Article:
The Copernicus crater offers a lot of detail and can easily be seen with a good pair of binoculars.
If you have a scope I highly suggest you give this crater a look. According to some sources.Copernicus was formed between 800 million and 1 billion years ago.
If you look at this crater you will notice the huge amount of regolith that surrounds the crater. More amazing is the fact that some of the rubble surrounding the crater are huge chunks of lunar bedrock that has been thrown from the crater at impact. Knowing that this crater is approximately 56 miles/95 Km’s across ,and judging from how far the debris extends from the crater.The impact must have been incredibly intense.

Image credit: Andrew

Another Moon image and a comet sighting!

Posted in asteroid impacts, astronomy, astrophotography, comets, Luna, Lunar Craters, Moon, Photo, photography, Planet, Solar, Technorati, Uncategorized, weather on March 18, 2013 by Andrew

Having a small window of opportunity I trotted out to the observatory for some eye piece time. The sky was clear,but the transparency was up and down. I also became aware that with cold temps,my body throws off some obvious heat. This didn’t help imaging …lol
I grabbed some high resolution images of the Sun with the PST. I also trained the scope on the Moon. It looked like it was at a slow boil,but when shooting video I can remove any frames that don’t suit me. Below is a image that I processed with Registax 6 and tweaked in PS cs6.
Getting back to the story… I began to shiver from being cold so I shut down the scope and PC. I had a pair of bino’s handy and decided to look for the comet. Yaaaaay me!. I found it just above a nearby hill. I quickly ran into the warm house and,grabbed the DSLR. Being excited as a child at Christmas I ran back out to get a image. Horrified, it had sunk behind the hill 😦 . Oh well, I will have another chance soon?!!!.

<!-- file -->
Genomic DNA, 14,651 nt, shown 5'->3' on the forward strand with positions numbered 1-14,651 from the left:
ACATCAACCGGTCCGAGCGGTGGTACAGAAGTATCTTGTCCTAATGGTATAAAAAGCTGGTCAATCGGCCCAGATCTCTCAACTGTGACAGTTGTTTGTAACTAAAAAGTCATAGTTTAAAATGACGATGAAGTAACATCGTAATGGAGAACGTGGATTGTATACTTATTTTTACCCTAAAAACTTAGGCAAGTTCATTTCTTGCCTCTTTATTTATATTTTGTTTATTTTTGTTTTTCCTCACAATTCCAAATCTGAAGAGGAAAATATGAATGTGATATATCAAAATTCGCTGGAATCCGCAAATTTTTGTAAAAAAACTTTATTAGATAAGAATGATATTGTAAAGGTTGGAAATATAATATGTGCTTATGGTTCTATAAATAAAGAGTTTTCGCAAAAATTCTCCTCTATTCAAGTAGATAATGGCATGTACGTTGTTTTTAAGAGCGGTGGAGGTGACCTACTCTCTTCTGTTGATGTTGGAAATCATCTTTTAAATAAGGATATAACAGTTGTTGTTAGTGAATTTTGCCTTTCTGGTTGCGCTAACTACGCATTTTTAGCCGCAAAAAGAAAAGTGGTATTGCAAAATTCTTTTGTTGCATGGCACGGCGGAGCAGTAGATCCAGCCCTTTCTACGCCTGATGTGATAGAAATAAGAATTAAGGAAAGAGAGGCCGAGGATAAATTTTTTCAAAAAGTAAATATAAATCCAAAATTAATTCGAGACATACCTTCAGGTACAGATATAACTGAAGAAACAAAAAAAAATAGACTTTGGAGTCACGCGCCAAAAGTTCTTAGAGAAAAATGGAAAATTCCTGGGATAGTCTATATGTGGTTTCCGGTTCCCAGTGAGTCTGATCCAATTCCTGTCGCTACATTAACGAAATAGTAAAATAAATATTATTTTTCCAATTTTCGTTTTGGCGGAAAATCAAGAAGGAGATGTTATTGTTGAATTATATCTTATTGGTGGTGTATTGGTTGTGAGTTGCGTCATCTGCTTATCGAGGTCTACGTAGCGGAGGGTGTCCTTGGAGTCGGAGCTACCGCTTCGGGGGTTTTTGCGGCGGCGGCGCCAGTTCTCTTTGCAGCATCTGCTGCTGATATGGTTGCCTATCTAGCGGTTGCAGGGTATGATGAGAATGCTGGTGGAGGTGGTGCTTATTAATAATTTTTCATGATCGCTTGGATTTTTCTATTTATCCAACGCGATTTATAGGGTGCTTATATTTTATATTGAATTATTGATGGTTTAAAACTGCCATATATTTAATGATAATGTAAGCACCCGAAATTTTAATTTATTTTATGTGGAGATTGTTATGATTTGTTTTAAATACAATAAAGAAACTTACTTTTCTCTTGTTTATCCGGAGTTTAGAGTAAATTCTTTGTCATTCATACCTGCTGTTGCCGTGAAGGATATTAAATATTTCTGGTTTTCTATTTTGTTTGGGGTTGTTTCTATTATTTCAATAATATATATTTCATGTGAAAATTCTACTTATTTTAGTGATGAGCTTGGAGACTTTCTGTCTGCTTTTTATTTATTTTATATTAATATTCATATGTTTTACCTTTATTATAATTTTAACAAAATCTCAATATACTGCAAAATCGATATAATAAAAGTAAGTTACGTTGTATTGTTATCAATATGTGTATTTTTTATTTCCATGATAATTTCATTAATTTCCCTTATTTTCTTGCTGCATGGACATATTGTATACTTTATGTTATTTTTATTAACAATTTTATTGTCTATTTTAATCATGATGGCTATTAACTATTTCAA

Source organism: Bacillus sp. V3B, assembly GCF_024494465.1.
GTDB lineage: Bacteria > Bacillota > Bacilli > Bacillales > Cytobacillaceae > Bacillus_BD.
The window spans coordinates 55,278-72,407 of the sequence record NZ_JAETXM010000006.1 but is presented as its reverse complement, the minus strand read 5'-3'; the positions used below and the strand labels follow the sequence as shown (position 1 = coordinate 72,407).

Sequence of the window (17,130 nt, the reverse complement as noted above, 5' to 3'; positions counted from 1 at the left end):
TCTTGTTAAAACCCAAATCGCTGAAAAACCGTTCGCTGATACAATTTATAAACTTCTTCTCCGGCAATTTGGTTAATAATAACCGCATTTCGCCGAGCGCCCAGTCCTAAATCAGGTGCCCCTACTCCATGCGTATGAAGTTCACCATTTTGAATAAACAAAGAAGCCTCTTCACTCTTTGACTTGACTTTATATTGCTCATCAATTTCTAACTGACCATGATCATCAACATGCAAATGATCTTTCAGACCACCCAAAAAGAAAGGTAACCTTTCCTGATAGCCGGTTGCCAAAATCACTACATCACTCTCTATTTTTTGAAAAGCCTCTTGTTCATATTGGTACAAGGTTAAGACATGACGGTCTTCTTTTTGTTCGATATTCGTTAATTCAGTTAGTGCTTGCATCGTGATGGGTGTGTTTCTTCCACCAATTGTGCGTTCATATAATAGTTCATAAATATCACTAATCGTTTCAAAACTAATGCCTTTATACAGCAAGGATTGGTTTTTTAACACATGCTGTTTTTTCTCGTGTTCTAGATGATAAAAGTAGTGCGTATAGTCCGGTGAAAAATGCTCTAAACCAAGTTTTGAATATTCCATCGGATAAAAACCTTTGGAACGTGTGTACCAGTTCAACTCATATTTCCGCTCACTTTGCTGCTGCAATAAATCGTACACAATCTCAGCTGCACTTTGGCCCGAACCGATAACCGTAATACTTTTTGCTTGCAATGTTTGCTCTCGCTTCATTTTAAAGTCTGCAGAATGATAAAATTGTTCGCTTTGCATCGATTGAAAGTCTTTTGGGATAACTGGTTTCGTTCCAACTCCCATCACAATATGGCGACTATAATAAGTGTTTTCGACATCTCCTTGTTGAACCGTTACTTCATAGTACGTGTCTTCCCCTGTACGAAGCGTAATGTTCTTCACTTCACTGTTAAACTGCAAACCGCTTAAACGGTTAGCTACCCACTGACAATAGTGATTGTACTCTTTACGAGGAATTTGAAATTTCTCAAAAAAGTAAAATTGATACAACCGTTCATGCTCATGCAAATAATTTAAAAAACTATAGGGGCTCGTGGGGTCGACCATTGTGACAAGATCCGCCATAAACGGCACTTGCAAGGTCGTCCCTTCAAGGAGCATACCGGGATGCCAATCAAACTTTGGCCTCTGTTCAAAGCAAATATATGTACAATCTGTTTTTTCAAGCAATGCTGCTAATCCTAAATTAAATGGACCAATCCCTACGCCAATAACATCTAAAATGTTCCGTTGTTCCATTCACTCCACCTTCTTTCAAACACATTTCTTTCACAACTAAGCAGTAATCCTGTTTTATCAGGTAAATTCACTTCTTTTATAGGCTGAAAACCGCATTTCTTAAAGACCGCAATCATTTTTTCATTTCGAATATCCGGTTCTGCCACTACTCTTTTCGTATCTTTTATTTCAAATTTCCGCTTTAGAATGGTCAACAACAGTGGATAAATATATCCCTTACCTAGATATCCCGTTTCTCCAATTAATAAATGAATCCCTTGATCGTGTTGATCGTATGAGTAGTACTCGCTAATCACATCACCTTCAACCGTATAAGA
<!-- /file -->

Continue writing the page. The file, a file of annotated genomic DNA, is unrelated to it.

Impact Moon part 2

Posted in asteroid impacts, astronomy, astrophotography, comets, Luna, Lunar Craters, Moon, Photo, photography, Planet, Solar, Space, Technorati, Uncategorized on March 2, 2013 by Andrew

The late and great Gene Shoemaker once said “The Moon is is this slate that nobody s been erasing. The record that were are seeing of bombardment ,,,all of those craters that we see on the Moon, of the flux,of the hail of bullets coming by that’s hitting both the Earth and the Moon. If we want to see what a very fresh,big impact looks like when it’s first formed. You look at the Moon.That guy up there! “.
I don’t think I could have said it any better!!.
Image credit : Me